- Educators have always gravitated toward activism. But young educators are more engaged now than they have been in generations, and they are active in a wide array of issues.
- Four aspiring educators share their stories of how they were moved to become more engaged in activism.
Aspiring educators are taking to the streets and speaking out in critical cultural and political movements across the United States. They are speaking up on issues ranging from social justice and climate change to fair pay and equity in education. They’re working behind the scenes in small groups, they’re marching in the streets, and, in election 2020, they helped mobilize voters.
Educators, and especially young educators, have always gravitated toward activism. But young people are more engaged now than they have been in generations, and they are active in a wide array of issues. They took action throughout the presidential election and were considerably more likely to vote than in previous years. They may even have played a key role in Joe Biden’s victory.
Young activists have led the way on issues such as climate change and gun violence. And, in May, after the horrific killing of George Floyd—a Black man who died after being pinned under a police officer’s knee for 8 minutes and 46 seconds—young people of all races took to the streets in a nationwide protest against law enforcement’s treatment of Black people.
“That event really energized me,” says Arianna Herrington, a senior at Tennessee State University (TSU), in Nashville, who serves on the executive board of the Student Tennessee Education Association (STEA).
“I’m not necessarily a protester, but I have always worked hard behind the scenes. I saw groups of aspiring educators in other states writing letters about the George Floyd killing, and I wanted to know why STEA hadn’t. We had some wording to work through and some differences of opinion to resolve, and that was hard at certain moments and took time. But we took a position, and I was proud of that.”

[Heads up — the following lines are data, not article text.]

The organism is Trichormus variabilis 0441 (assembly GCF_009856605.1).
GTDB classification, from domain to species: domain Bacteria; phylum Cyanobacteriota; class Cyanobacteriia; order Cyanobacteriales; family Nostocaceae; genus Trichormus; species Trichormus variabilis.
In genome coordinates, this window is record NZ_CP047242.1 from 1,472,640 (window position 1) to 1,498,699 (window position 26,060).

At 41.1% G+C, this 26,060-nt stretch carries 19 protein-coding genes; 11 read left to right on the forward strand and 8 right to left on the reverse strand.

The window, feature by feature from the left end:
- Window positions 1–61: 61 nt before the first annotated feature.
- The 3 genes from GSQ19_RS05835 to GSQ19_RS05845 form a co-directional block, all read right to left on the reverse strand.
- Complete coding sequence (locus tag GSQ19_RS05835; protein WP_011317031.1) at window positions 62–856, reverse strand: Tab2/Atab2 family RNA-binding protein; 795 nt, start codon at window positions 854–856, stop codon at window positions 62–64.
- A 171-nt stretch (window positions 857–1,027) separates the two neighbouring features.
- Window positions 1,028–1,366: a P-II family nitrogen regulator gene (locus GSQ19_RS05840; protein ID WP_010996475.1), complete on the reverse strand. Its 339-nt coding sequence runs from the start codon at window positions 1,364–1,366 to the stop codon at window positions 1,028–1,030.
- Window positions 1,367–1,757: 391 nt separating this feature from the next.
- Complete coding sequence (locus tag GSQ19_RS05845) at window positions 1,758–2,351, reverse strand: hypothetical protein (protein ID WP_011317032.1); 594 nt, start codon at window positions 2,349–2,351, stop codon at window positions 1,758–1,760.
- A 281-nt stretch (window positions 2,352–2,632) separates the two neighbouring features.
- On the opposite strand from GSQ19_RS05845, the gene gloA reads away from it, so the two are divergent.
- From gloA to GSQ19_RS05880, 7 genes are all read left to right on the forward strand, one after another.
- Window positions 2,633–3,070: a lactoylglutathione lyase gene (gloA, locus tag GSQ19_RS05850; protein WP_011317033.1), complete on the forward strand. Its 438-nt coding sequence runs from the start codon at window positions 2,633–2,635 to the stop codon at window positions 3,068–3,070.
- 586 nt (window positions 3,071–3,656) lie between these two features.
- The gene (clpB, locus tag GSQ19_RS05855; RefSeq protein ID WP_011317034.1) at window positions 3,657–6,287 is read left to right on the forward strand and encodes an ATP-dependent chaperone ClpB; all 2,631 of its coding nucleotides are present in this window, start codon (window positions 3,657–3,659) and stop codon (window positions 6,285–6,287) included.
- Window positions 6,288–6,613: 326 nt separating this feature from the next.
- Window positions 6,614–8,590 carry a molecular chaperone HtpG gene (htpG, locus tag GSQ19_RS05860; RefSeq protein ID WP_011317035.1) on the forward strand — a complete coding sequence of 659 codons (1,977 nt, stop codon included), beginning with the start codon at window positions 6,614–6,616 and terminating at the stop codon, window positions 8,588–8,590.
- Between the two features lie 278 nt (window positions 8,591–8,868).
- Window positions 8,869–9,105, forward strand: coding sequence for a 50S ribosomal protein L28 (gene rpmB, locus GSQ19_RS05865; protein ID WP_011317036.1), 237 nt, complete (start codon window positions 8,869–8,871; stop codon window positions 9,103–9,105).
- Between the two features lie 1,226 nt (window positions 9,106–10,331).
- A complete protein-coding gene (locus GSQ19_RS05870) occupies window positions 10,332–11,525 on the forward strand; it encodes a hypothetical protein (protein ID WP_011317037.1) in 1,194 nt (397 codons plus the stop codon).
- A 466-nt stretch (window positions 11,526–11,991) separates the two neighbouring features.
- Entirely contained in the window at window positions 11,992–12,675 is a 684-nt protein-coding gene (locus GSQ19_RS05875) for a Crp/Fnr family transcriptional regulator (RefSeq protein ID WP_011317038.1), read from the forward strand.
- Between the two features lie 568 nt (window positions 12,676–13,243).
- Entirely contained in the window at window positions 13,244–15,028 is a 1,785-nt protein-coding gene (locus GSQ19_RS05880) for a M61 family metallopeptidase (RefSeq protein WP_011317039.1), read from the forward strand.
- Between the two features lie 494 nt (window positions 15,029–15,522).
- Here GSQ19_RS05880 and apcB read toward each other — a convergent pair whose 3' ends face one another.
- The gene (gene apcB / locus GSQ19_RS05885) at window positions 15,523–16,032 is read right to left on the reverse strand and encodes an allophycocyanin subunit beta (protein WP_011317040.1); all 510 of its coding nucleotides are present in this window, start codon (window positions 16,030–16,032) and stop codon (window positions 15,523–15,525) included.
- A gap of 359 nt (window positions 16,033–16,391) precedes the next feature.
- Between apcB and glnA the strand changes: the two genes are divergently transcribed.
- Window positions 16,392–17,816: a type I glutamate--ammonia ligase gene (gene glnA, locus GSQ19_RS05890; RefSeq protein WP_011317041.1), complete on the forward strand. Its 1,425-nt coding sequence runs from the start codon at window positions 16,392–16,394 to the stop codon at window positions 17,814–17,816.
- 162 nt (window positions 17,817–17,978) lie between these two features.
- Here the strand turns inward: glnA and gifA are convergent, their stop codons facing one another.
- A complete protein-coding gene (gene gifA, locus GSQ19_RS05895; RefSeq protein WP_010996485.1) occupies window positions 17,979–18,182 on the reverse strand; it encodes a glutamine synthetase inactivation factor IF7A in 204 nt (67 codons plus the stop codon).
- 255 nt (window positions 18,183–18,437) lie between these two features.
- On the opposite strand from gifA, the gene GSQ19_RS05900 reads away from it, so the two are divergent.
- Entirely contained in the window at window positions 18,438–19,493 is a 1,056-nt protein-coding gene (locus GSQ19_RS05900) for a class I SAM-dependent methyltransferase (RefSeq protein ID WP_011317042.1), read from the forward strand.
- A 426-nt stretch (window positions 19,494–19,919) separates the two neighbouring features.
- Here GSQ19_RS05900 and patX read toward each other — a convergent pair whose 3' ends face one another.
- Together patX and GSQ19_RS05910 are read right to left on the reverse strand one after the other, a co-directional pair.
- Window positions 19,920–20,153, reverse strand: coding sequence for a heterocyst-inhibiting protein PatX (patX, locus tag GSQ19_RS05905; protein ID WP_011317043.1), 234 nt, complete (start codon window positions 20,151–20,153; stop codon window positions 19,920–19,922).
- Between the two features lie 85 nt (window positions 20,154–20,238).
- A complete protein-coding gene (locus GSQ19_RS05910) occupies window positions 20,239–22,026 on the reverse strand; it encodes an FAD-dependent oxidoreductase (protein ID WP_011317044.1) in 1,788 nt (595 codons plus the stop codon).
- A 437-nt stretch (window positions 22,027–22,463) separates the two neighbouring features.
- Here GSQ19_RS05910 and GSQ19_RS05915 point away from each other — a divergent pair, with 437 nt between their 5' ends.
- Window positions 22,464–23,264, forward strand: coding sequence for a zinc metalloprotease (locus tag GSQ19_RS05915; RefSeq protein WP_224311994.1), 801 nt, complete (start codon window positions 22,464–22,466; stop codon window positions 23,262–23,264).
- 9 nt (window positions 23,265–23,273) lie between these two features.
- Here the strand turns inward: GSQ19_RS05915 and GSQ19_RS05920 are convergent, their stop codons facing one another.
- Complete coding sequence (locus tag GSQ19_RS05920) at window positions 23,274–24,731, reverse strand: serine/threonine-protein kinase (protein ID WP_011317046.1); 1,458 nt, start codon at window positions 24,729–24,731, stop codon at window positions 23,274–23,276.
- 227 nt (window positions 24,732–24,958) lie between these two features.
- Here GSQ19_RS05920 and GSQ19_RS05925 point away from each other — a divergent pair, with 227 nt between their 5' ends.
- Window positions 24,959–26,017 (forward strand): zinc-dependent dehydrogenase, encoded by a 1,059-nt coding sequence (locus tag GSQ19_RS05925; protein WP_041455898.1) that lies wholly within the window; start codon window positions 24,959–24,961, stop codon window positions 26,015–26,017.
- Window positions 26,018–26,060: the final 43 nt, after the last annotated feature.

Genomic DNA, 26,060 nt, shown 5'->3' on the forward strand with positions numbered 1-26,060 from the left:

For Katie Vogt, it was the 2018 school shooting at Marjory Stoneman Douglas High School in Parkland, Fla., that sparked her activism.
“These were kids about my age who were killed or who were speaking out—and that really affected me,” says Vogt, a senior at the University of Wisconsin–Whitewater (UW–Whitewater) and president of Aspiring Educators (AE) of Wisconsin. “But I’ve always wanted to be a teacher, and so I also began thinking about protecting my own students someday. That’s when I got involved in efforts to control gun violence.”
This year, she also participated in protests over social and racial justice issues.
These stories echo those of aspiring educators around the country who felt moved to take action this year. Here, young educators share what ignited their activism.
Moved to involvement
Herrington started out as an English major and found she had a knack for essays and speeches. Now she wants to teach and eventually become an education analyst and look for ways to solve systemic problems in education.
“I think you have to start in the classroom. I don’t think you can change things or work on solutions if you don’t. That’s where it begins.”
Her career goals grew out of her involvement in STEA, where she advocates for social justice issues with others who sometimes struggle to see her perspective as a Black woman.
Living in a relatively conservative state, she’s found that changes are incremental. While negotiating the STEA letter about Floyd’s death, she had a longer, private conversation with another student about his reluctance to have the organization take a strong stand about the issue.
“He was concerned it was too ‘harsh.’ We talked about it, and I explained … how I felt that he needed to better understand where I was coming from and the experience of Black [people],” she says. “We reached an agreement, and I definitely believe he will think about these issues differently. Most importantly, he may be more willing to ask questions if he doesn’t understand and be willing to learn.”
For Vogt, involvement in her school community began as a member of student council in high school but grew while in college. She describes her campus as “pretty conservative.” Whitewater is a small town where about 90 percent of the population is White and hunting and gun rights are important issues to many residents.
Following the Parkland shooting, Vogt played a key role in getting her student government to pass a proclamation in support of the survivors and their student-led gun violence prevention movement. She also helped organize information tables on campus and in town.
“It is very interesting to talk to people one-on-one about gun violence,” she says. “We explain to them that we don’t want to take their guns and are just interested in gun safety. It’s very satisfying when we can get someone to see a different point of view.”